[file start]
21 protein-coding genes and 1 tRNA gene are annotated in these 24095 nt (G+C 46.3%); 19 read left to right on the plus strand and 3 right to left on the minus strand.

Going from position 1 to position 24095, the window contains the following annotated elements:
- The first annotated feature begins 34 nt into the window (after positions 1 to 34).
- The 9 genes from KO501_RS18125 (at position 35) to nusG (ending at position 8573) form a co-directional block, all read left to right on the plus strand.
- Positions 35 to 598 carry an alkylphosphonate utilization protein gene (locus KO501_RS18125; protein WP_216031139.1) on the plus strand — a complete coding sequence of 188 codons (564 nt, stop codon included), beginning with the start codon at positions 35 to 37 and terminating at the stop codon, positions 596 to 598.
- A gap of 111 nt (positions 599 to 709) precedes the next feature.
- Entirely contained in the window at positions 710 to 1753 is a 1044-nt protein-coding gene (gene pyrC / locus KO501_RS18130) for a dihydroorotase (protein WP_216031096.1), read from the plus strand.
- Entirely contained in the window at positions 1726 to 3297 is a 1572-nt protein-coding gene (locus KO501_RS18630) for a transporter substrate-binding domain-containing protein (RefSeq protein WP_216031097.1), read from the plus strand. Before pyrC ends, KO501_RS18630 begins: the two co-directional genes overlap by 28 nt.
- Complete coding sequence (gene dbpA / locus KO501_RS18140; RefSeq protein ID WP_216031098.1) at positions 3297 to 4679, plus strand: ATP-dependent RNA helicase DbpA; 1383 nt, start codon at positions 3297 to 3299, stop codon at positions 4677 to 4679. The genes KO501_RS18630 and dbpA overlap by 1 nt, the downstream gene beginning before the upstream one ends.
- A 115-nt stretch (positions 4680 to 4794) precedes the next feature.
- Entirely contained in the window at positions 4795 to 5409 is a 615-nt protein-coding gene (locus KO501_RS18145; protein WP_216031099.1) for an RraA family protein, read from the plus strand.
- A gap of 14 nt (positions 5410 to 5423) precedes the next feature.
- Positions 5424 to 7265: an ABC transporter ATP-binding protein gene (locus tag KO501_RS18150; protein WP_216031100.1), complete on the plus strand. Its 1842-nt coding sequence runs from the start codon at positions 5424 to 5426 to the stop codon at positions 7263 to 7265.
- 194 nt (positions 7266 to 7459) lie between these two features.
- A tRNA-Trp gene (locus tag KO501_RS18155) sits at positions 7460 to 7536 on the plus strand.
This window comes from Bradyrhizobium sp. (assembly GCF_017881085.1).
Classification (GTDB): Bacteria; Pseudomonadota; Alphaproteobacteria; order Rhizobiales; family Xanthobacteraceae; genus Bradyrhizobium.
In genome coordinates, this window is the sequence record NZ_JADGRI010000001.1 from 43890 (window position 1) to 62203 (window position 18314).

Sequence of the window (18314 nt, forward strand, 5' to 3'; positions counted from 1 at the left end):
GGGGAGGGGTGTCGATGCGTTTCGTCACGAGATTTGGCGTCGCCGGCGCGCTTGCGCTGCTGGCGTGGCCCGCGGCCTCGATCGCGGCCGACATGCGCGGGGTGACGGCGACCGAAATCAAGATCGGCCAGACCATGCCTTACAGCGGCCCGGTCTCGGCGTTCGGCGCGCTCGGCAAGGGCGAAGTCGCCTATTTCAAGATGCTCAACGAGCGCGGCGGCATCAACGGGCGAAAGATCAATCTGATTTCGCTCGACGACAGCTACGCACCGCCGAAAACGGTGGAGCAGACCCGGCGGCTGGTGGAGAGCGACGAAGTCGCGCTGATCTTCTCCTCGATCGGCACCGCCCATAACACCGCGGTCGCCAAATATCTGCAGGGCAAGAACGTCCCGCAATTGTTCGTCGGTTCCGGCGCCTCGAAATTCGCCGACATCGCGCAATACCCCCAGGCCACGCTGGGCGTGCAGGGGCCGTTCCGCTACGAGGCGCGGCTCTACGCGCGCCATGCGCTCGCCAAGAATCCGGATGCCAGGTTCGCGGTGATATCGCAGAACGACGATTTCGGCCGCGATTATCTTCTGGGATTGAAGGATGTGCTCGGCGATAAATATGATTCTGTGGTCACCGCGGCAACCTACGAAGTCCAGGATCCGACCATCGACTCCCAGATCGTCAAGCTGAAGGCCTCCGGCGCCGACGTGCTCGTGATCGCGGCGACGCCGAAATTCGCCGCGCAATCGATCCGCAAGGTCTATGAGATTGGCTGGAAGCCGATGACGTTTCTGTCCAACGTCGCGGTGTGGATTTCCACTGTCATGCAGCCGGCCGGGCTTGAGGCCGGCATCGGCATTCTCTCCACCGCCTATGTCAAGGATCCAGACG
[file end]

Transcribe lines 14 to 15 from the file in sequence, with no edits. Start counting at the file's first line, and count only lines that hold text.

- 194 nt (positions 7266 to 7459) lie between these two features.
- A tRNA-Trp gene (locus tag KO501_RS18155) sits at positions 7460 to 7536 on the plus strand.